A year ago, Tara Jones, an Amazon warehouse worker in Oklahoma, discovered when checking her salary details after the birth of her newborn that she had received only $90 of the $540 she was entitled to on maternity leave. And this case is no exception in the global trade giant.
in a a report Prepared by Judy Kantor, Karen Wise and Grace Ashford, The New York Times said that Amazon is currently facing the biggest human resource problem since its founding, as it has been shown to distinguish between its employees in terms of paid and unpaid leave.
Jones, who took accounting classes at a community college, reported the problem but the company didn’t act, so she emailed the company’s founder, Jeff Bezos.
“I’m late in paying the bills, all because the accounting department miscalculated my salary,” Jones wrote in her letter.
Unbeknownst to Mrs. Jones, her letter triggered an internal investigation, only to find that her case was no exception. For at least a year-and-a-half, including during record earnings periods, Amazon has deducted some employees’ wages during maternity, sick and other leave, according to a confidential report on the findings of an internal investigation.
The error is only a small part of Amazon’s system problems with paid and unpaid leave, according to dozens of interviews and hundreds of pages of internal documents obtained by The New York Times.
Documents reveal imported
Documents and interviews reveal that these problems mainly affected the company’s blue-collar workers, which many insiders describe as one of the most serious human resource problems.
A number of former and current human resources employees, some of whom spoke anonymously for fear of repercussions, confirmed that a large number of workers who took leave were dismissed due to medical or other problems, after the company’s “working system” classified them – wrongly. – They are absent all the time.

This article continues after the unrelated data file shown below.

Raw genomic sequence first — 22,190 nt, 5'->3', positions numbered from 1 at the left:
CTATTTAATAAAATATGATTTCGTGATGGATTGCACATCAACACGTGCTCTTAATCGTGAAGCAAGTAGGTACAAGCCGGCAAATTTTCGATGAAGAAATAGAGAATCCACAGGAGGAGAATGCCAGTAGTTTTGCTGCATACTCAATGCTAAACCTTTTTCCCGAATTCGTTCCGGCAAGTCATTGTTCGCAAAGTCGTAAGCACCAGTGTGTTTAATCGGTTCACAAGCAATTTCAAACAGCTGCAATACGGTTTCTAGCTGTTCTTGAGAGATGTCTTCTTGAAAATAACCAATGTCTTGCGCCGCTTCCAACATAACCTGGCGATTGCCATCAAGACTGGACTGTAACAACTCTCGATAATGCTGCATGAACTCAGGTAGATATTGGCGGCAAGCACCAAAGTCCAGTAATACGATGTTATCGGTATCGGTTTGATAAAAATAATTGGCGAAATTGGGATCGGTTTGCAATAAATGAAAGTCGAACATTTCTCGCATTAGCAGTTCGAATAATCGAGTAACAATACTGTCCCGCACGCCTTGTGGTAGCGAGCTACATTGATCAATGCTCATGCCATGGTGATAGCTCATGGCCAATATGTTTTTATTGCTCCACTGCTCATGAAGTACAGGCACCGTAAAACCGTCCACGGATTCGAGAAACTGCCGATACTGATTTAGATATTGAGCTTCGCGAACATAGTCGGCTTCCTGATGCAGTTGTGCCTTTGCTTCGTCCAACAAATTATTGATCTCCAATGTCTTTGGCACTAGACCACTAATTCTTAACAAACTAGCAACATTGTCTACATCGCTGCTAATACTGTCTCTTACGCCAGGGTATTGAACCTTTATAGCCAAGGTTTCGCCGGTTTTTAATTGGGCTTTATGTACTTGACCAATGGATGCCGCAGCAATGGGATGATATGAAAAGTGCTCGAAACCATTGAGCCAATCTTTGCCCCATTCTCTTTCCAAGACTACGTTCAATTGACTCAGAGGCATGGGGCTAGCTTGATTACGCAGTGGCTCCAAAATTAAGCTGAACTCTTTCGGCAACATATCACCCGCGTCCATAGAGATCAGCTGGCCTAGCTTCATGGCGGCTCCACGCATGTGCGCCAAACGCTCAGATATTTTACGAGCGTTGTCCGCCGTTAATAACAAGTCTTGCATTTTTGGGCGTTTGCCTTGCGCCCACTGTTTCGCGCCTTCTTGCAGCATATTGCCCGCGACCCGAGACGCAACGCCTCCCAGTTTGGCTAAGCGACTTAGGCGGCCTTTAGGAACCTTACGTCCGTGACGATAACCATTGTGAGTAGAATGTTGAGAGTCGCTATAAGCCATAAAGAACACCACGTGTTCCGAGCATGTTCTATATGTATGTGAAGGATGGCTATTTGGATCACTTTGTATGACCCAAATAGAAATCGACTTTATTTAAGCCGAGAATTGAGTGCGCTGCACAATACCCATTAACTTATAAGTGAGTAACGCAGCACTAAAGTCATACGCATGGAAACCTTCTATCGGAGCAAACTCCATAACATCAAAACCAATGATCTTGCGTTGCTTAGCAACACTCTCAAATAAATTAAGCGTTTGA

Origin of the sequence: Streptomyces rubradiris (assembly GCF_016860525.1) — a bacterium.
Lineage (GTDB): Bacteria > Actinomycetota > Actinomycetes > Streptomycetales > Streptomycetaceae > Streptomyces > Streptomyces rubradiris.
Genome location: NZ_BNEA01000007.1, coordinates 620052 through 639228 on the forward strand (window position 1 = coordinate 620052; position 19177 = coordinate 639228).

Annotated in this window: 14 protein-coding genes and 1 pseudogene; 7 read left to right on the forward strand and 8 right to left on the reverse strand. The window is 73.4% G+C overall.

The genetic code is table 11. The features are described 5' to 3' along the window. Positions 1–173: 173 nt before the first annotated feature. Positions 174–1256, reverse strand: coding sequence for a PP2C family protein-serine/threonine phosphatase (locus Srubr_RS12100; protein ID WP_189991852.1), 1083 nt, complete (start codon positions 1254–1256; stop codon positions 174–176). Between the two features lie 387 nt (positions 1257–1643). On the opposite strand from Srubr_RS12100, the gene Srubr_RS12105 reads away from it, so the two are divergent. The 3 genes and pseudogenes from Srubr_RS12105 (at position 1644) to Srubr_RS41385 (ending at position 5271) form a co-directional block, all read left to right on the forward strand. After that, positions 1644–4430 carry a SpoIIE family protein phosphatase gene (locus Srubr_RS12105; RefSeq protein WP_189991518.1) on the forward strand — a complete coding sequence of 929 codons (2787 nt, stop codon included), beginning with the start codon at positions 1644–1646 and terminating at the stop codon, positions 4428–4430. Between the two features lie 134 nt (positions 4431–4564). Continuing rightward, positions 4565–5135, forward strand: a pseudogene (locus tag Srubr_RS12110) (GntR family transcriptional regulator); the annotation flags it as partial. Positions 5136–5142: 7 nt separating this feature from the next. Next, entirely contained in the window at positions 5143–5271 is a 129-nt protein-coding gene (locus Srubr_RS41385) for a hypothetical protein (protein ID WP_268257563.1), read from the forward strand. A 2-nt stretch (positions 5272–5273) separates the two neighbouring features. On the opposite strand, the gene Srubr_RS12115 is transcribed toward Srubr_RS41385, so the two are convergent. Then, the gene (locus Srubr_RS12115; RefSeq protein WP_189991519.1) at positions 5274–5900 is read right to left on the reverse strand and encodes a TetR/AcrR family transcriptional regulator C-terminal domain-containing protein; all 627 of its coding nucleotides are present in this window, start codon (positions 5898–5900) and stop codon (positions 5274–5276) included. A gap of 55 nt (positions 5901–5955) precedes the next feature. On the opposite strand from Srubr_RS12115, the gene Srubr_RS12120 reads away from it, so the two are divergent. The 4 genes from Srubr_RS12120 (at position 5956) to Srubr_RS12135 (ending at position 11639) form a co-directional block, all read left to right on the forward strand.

Doctors’ notes have disappeared from Amazon’s databases, employees have struggled to reach managers responsible for their cases, and the company’s “leave system” runs on a heterogeneous patchwork of programmes.
Some workers lost weeks or months of their paycheck, and higher-paid company employees, who had to deal with the same system, found routine leave very confusing. Company officials warned in internal correspondence of “inadequate service levels”, “flawed processes” and systems “prone to delays and error.”
According to the newspaper, this problem starkly shows the low status of Amazon workers, coinciding with the company’s rapid rise and dominance of the global retail market. According to many of the company’s former workers, Amazon was interested in building new warehouses to meet increased demand, get closer to consumers and outperform competitors, but it did not allocate enough resources to meet the needs of employees in these warehouses.
Bethany Reyes, who was recently tasked with overhauling Amazon’s “vacation system”, says the company is working hard to rebalance consumer needs and employee-friendly work environments.
But the company’s efforts – which employs more than 1.3 million people – to tackle this problem are facing growing criticism. Activists and some lawmakers say the company does not adequately protect the safety of warehouse employees, and is taking punitive measures against anyone who internally criticizes the omission.
violation of the law
The vacation problem at Amazon isn’t entirely new. In 2017, employee Leslie Tolles faced domestic violence and requested unpaid leave under Washington state law. The law stipulates that the employee, if the leave request is approved, is allowed to work intermittently, and he can be absent from work without warning when necessary, without incurring any consequences.
Amazon agreed to the leave request, but the company did not appear to understand the procedures it agreed to, as court documents show that the leave was not in accordance with the law of the company’s home state.
Tollis says she has had constant problems leaving work and returning home to keep her children safe. In June 2019, after taking two days off to deal with a family crisis, she was fired for not keeping an application deadline. The Washington state attorney general’s office took her case, calling Amazon’s vacation reporting system “failed” and saying the company had violated state law.
The company responded that it had given Ms. Tollis adequate support and full leave benefits over a two-year period, adding that she was fired for inaction rather than for taking leave.